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Calibre SH21 Masterclass

In these series of Masterclasses, we explore the complex art of mechanical watchmaking through the study of our in-house movement.




Part 1 – The escapement

In part 1, we look into the fundamentals of regulating time, with the escapement.

This is an area of watchmaking where experience, knowledge and feeling come to the fore as results of simulations or computer analyses often fail. Watchmakers work with an orchestra made up of imperfect systems, arranged so that one ‘problem’ will be compensated by another. The precision and the reliability of the whole watch is a result of good or bad orchestration – or compensation – for these individual faults.

How the escapement works

The illustration below shows us the familiar tick-tock of the anchor wheel which indicates the beats of time. To make sure that the time between the ticks is identical, it’s necessary to move the anchor very precisely, with constant frequency. This is the work of the main part of the assortment; providing balance with the hairspring to regulate time.



In wristwatches, the hairspring provides a ‘reset force’ similar to that of a pendulum in a clock. The anchor, then, has a double function. It should stop and free the wheel train in short sequences, delivering power (which comes out of the turning of the anchor wheel to the balance) to ‘feed’ the swinging of the anchor against friction. Achieving the balance required between hairspring and anchor is one of the more subtle arts of the watchmaker – the challenge is to stabilise the swinging of the system to have exactly same spells between ticks. To achieve this, power must be identical for each push of the anchor, with friction constant enough to achieve stable angles of deflection. It’s not so easy to do!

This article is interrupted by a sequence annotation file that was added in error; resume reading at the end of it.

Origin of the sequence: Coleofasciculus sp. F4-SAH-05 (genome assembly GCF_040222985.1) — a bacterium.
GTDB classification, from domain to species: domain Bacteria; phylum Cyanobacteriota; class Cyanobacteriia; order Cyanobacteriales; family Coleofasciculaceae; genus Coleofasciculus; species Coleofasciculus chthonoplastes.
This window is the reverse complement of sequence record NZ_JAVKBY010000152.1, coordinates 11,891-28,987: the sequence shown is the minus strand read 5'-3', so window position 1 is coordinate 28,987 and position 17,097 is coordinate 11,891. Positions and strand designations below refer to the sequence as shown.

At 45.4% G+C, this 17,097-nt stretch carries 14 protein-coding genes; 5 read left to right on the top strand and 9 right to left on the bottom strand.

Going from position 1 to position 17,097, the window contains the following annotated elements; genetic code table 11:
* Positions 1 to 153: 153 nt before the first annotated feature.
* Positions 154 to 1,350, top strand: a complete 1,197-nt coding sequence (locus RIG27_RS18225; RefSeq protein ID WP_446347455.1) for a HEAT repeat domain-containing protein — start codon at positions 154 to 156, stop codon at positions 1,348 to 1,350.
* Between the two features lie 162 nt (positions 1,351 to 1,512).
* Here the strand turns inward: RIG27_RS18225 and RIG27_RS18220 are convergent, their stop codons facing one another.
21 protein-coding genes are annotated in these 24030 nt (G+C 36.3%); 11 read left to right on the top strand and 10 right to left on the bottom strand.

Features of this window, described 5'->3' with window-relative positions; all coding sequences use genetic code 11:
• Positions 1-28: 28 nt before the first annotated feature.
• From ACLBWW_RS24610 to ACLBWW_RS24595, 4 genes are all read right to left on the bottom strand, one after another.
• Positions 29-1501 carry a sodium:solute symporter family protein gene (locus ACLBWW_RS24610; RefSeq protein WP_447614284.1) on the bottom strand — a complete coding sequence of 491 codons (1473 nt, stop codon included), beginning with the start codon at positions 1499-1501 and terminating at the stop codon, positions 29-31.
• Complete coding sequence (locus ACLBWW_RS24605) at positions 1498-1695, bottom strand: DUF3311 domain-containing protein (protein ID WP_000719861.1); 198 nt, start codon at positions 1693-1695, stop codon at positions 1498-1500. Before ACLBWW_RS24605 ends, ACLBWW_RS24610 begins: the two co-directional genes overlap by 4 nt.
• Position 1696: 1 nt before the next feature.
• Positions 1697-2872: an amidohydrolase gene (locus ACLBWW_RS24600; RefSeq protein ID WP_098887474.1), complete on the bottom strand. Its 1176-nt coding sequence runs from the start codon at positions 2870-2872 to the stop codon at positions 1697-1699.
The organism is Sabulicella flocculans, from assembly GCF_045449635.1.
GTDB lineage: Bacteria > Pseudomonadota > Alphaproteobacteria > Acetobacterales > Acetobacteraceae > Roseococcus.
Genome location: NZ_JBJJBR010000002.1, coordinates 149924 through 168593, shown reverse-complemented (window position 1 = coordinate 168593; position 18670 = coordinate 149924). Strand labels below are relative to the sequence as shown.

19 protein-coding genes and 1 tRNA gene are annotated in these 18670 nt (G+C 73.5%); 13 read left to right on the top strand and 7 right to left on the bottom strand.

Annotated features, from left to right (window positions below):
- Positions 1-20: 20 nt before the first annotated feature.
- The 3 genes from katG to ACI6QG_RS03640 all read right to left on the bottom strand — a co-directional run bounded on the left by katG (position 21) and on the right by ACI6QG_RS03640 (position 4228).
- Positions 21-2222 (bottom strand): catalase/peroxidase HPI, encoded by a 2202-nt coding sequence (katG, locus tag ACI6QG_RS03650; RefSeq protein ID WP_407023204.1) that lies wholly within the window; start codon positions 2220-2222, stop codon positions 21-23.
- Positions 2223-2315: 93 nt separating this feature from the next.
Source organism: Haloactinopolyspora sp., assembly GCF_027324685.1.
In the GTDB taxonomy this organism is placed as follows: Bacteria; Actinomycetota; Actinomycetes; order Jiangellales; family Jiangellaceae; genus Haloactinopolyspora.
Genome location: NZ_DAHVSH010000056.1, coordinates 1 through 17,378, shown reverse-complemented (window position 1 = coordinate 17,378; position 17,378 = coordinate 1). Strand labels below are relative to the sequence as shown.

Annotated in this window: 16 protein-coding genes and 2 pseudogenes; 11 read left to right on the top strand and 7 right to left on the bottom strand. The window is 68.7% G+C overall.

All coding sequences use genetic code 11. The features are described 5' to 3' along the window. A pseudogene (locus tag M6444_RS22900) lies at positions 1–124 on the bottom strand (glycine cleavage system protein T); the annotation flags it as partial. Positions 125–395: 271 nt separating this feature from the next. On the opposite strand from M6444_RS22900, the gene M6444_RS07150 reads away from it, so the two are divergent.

Different frictions affect the bearings between horizontal and vertical positions of the balance wheel, so to increase the power in the system and mitigate and increase reliability, watchmakers either opt for a heavier balance wheel or increase frequency – both of which reduce power reserve. The trade-off is difficult to prove through tests other than daily use; this is because all precision tests, such as the ones undertaken by COSC, are static, even as the power of the main spring reduces over time. There are no common tests for the impact of daily use and really, only the wearer will learn how his different watches compare. It could be possible that one watch loses 15 seconds per day, and another gains 10 seconds, despite both watches being correctly certified by COSC.

Theoretically, all influences on these balance systems are known; you can read hundreds of pages in dozens of books about them. These include, for example: the location compared to the main position; the number of winds of the hairspring; its thickness and height; its end curves; forms and materials and balances together with these combinations; different escapement systems; anchor materials and angles; constant force systems; double balances and tourbillion. But there’s no ‘best’ way to resolve one influence in isolation because there is no ‘best’ resolution altogether.

Many individual solutions conflict, and every solution is a compromise. Even today, it’s not possible to foresee these characteristics before the first prototype of a movement is made. But help is at hand! The individual results are regulated at the end of the assembly by a regleur or regleuse – a vital role in an industry where the costs of industrialisation can equal a nice pre-war Bentley.


Part 2 – The Double Barrel
In a second horology masterclass, we debate the pros and cons of parallel and series connections in double-barreled configurations.

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Part 3 – The Wheel Train
Previous sections of the masterclass covered about the power storage in Calibre SH21’s barrels, as well as its escapement. Between the barrel and the escapement is the wheel train – and that’s what we focus upon here.

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